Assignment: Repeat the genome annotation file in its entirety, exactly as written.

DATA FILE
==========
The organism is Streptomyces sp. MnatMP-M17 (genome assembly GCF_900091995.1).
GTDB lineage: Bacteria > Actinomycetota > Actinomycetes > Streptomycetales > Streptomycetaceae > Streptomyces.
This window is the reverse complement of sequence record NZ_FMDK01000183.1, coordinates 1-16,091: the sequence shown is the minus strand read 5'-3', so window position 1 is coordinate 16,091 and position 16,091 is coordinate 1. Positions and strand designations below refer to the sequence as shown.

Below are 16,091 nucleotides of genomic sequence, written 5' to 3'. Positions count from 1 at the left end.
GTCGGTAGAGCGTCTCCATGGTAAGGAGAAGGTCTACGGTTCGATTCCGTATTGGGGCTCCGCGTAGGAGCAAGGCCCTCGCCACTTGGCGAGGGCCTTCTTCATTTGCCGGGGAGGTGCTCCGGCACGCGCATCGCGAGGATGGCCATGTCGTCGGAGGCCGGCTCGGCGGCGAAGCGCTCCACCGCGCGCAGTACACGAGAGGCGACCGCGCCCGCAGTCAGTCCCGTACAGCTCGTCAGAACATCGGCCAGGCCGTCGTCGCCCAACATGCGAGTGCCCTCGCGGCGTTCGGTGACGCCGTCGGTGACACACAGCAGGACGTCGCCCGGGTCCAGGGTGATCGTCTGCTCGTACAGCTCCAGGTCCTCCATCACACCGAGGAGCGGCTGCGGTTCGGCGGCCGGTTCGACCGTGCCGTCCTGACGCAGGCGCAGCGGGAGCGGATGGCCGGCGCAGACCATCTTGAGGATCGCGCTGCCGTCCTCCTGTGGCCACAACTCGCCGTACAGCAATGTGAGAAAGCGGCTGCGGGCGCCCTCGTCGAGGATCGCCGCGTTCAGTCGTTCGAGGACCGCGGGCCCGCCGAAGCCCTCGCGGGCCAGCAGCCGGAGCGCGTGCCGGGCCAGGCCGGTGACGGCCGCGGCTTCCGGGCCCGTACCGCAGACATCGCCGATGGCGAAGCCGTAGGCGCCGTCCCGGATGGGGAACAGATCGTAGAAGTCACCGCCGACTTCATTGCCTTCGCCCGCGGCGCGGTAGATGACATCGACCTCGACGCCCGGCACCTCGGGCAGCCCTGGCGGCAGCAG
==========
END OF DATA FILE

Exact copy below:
The organism is Streptomyces sp. MnatMP-M17 (genome assembly GCF_900091995.1).
GTDB lineage: Bacteria > Actinomycetota > Actinomycetes > Streptomycetales > Streptomycetaceae > Streptomyces.
This window is the reverse complement of sequence record NZ_FMDK01000183.1, coordinates 1-16,091: the sequence shown is the minus strand read 5'-3', so window position 1 is coordinate 16,091 and position 16,091 is coordinate 1. Positions and strand designations below refer to the sequence as shown.

Below are 16,091 nucleotides of genomic sequence, written 5' to 3'. Positions count from 1 at the left end.
GTCGGTAGAGCGTCTCCATGGTAAGGAGAAGGTCTACGGTTCGATTCCGTATTGGGGCTCCGCGTAGGAGCAAGGCCCTCGCCACTTGGCGAGGGCCTTCTTCATTTGCCGGGGAGGTGCTCCGGCACGCGCATCGCGAGGATGGCCATGTCGTCGGAGGCCGGCTCGGCGGCGAAGCGCTCCACCGCGCGCAGTACACGAGAGGCGACCGCGCCCGCAGTCAGTCCCGTACAGCTCGTCAGAACATCGGCCAGGCCGTCGTCGCCCAACATGCGAGTGCCCTCGCGGCGTTCGGTGACGCCGTCGGTGACACACAGCAGGACGTCGCCCGGGTCCAGGGTGATCGTCTGCTCGTACAGCTCCAGGTCCTCCATCACACCGAGGAGCGGCTGCGGTTCGGCGGCCGGTTCGACCGTGCCGTCCTGACGCAGGCGCAGCGGGAGCGGATGGCCGGCGCAGACCATCTTGAGGATCGCGCTGCCGTCCTCCTGTGGCCACAACTCGCCGTACAGCAATGTGAGAAAGCGGCTGCGGGCGCCCTCGTCGAGGATCGCCGCGTTCAGTCGTTCGAGGACCGCGGGCCCGCCGAAGCCCTCGCGGGCCAGCAGCCGGAGCGCGTGCCGGGCCAGGCCGGTGACGGCCGCGGCTTCCGGGCCCGTACCGCAGACATCGCCGATGGCGAAGCCGTAGGCGCCGTCCCGGATGGGGAACAGATCGTAGAAGTCACCGCCGACTTCATTGCCTTCGCCCGCGGCGCGGTAGATGACATCGACCTCGACGCCCGGCACCTCGGGCAGCCCTGGCGGCAGCAG